Posted on Apr 10, 2009

keithheavili
  • 410 Answers

SOURCE: rotor button?

The rotor button is located under the distributor cap (what the other end of the spark plug wire plugs into).  It should be held on by one phillips head screw and take a couple minutes to change out.  As far as the wires go, I had the same problem with the aftermarket wires on my 89 honda.  I'm assuming you have aftermarkter wires by now too.  I would suggest trying Bosch OEM wireset if you don't already have them.  For some reason they don't fit very tight with the cheaper ones.  Let me know if you have any other questions.  Thanks for rating my response and for using FixYa!

Posted on Jun 20, 2009

  • 691 Answers

SOURCE: noise in rear brakes

I would remove the tires and see exactly what it is. Its good I dea to at least inspect to make sure everything in par, that way you can also inspect the rear pad, that may even causing the problems. Its hard to say and solved the problems not seeing the actual car. once you have the wheel off you can actually spin the rear wheel to see what causing that sound. There also a metal tab attach to your pad to give you a warning by rubbing to the rotor making squealing sound that the pad is getting low and need attention soon.

Posted on Jul 11, 2009

  • 105 Answers

SOURCE: Noise from rear suspension on 2003 Honda Odyssey.

a clunking clanging noise sounds very much like your stabilizer bar end links and bushings. you have a thin rear "sway" bar on the rear of your odyssey. this can cause a whole lot of noise. grab each side and pull/push. if it feals loose, replace the end links and bushings.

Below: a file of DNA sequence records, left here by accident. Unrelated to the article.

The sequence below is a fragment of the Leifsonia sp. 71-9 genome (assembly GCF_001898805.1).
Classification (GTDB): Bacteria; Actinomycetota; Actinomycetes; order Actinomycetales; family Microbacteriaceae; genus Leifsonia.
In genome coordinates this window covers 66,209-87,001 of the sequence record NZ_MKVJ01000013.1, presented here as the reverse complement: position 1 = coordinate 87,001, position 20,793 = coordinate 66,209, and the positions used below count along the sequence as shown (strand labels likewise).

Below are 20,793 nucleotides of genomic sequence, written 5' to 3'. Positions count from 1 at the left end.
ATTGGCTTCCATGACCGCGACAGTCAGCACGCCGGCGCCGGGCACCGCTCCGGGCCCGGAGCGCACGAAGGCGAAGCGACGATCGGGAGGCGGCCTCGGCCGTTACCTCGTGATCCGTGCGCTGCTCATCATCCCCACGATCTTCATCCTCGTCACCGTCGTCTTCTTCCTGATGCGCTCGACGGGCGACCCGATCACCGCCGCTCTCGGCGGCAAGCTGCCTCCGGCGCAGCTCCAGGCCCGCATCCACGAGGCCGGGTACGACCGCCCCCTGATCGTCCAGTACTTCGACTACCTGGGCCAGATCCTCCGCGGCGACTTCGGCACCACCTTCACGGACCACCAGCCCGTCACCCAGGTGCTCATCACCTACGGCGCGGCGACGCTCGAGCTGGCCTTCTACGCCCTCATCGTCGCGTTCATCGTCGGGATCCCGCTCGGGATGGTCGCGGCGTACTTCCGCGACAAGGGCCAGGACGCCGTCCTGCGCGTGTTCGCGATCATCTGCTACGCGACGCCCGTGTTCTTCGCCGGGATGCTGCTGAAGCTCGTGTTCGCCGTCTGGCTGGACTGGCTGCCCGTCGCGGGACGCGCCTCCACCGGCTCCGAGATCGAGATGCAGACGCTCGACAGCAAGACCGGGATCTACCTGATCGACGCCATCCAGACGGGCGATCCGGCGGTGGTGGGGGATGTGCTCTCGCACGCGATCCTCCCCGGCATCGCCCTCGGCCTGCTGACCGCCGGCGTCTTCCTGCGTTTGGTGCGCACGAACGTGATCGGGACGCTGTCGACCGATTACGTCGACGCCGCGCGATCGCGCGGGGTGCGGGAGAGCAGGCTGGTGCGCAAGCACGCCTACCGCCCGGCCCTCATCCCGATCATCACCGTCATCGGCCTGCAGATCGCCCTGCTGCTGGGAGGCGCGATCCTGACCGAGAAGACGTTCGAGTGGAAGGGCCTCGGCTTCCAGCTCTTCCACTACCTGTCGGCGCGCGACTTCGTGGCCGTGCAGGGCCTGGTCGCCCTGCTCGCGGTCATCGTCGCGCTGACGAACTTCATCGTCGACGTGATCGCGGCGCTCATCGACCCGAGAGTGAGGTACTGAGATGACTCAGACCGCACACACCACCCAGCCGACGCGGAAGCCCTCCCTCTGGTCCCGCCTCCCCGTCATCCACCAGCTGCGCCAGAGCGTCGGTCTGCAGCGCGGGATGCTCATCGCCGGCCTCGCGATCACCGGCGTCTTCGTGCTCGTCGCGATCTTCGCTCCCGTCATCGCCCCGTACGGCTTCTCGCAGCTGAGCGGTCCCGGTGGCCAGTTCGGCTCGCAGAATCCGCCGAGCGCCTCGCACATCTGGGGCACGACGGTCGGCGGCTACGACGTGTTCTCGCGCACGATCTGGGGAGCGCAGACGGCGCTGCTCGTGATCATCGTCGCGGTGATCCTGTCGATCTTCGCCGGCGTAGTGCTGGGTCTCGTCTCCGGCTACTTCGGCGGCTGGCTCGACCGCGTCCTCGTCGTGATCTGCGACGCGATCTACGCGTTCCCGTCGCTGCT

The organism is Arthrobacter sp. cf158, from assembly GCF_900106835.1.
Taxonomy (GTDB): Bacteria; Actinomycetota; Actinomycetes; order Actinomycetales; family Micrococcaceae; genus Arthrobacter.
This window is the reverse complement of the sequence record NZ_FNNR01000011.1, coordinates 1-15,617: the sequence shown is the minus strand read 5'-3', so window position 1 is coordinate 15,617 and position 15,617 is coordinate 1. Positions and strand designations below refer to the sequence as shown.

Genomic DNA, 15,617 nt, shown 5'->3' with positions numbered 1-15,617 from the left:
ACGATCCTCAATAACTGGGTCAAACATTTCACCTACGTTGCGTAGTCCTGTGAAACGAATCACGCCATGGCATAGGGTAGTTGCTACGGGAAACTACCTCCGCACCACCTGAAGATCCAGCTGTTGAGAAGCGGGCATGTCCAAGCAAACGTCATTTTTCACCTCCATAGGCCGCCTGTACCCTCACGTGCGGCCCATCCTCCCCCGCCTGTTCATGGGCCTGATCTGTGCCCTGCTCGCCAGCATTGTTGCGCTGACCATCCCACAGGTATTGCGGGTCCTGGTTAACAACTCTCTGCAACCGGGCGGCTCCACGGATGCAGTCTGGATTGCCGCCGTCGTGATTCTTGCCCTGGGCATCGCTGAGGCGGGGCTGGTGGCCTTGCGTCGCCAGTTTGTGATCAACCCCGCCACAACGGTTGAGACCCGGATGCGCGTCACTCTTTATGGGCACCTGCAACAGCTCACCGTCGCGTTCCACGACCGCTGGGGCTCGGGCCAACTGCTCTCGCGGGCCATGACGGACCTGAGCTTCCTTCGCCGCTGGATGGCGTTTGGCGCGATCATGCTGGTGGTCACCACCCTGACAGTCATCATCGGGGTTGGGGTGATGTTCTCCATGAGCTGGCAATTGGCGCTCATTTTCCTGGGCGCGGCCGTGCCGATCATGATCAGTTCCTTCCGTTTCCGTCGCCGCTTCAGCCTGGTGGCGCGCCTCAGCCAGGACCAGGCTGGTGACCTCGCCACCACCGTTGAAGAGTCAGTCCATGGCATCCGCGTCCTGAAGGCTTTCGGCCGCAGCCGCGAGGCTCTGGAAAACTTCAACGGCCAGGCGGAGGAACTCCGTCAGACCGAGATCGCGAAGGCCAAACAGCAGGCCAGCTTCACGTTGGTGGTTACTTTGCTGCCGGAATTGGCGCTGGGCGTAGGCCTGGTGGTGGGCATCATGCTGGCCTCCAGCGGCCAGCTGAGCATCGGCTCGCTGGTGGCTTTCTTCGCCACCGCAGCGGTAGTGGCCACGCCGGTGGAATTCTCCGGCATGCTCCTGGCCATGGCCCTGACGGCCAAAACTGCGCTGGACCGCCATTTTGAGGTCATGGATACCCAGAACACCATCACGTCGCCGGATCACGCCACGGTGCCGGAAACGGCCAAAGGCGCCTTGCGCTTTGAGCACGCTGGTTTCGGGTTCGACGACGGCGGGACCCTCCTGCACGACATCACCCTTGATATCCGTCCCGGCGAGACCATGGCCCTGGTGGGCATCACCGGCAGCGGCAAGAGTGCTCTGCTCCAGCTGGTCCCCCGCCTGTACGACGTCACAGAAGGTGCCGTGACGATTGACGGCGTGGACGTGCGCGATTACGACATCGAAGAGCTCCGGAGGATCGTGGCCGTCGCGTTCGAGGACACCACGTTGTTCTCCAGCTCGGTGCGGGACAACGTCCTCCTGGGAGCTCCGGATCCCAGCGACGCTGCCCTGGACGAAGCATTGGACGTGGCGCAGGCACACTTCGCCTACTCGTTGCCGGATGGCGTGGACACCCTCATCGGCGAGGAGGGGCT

Posted on Oct 26, 2009

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1 Answer

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check the vans rear shock absorbers if they are faulty the car can exhibit this type of behaviour and braking will be less efficient. Also tyre wear will be affected to.
I am not a shock absorber expert but had recently my four shock absorbers replaced as the fluid had ruptured in the front shockers and the rear mounts for the rear shockers were corroded and unsafe. (shock absorber expert at repair place mentioned the symptoms you are describing as a rear shock problem or the rear leaf springs are faulty)

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With those miles (150000) on the van I would have also replaced all 4 springs and all 4 shocks., It is stupid to put new shocks on the front and leave worn out shocks on the rear . - The rear shock absorbers should also be replaced with new items.
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a clunking clanging noise sounds very much like your stabilizer bar end links and bushings. you have a thin rear "sway" bar on the rear of your odyssey. this can cause a whole lot of noise. grab each side and pull/push. if it feals loose, replace the end links and bushings.